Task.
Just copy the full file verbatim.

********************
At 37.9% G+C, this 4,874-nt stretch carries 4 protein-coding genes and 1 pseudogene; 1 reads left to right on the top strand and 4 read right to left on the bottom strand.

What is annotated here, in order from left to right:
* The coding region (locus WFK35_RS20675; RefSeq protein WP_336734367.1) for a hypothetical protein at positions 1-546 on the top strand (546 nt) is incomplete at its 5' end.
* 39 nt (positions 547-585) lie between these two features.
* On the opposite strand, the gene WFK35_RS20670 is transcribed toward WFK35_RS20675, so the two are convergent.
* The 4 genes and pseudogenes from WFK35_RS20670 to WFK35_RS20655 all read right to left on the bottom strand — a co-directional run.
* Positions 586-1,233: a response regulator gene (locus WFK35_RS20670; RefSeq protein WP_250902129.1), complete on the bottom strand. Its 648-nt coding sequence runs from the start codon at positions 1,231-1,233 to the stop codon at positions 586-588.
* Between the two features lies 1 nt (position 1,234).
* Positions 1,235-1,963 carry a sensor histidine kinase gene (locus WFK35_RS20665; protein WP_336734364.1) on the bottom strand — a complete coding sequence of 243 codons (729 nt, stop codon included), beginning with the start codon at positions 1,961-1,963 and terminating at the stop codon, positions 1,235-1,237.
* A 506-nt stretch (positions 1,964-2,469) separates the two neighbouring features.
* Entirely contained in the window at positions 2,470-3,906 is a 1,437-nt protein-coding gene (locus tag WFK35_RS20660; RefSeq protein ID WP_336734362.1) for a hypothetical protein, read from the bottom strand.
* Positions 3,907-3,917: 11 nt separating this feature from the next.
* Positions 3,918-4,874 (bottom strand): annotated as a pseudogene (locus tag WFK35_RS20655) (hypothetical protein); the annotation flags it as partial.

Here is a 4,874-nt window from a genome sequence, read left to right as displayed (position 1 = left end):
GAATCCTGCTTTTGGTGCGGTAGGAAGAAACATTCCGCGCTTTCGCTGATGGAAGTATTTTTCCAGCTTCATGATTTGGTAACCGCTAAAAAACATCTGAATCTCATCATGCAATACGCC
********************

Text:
At 37.9% G+C, this 4,874-nt stretch carries 4 protein-coding genes and 1 pseudogene; 1 reads left to right on the top strand and 4 read right to left on the bottom strand.

What is annotated here, in order from left to right:
* The coding region (locus WFK35_RS20675; RefSeq protein WP_336734367.1) for a hypothetical protein at positions 1-546 on the top strand (546 nt) is incomplete at its 5' end.
* 39 nt (positions 547-585) lie between these two features.
* On the opposite strand, the gene WFK35_RS20670 is transcribed toward WFK35_RS20675, so the two are convergent.
* The 4 genes and pseudogenes from WFK35_RS20670 to WFK35_RS20655 all read right to left on the bottom strand — a co-directional run.
* Positions 586-1,233: a response regulator gene (locus WFK35_RS20670; RefSeq protein WP_250902129.1), complete on the bottom strand. Its 648-nt coding sequence runs from the start codon at positions 1,231-1,233 to the stop codon at positions 586-588.
* Between the two features lies 1 nt (position 1,234).
* Positions 1,235-1,963 carry a sensor histidine kinase gene (locus WFK35_RS20665; protein WP_336734364.1) on the bottom strand — a complete coding sequence of 243 codons (729 nt, stop codon included), beginning with the start codon at positions 1,961-1,963 and terminating at the stop codon, positions 1,235-1,237.
* A 506-nt stretch (positions 1,964-2,469) separates the two neighbouring features.
* Entirely contained in the window at positions 2,470-3,906 is a 1,437-nt protein-coding gene (locus tag WFK35_RS20660; RefSeq protein ID WP_336734362.1) for a hypothetical protein, read from the bottom strand.
* Positions 3,907-3,917: 11 nt separating this feature from the next.
* Positions 3,918-4,874 (bottom strand): annotated as a pseudogene (locus tag WFK35_RS20655) (hypothetical protein); the annotation flags it as partial.

Here is a 4,874-nt window from a genome sequence, read left to right as displayed (position 1 = left end):
GAATCCTGCTTTTGGTGCGGTAGGAAGAAACATTCCGCGCTTTCGCTGATGGAAGTATTTTTCCAGCTTCATGATTTGGTAACCGCTAAAAAACATCTGAATCTCATCATGCAATACGCC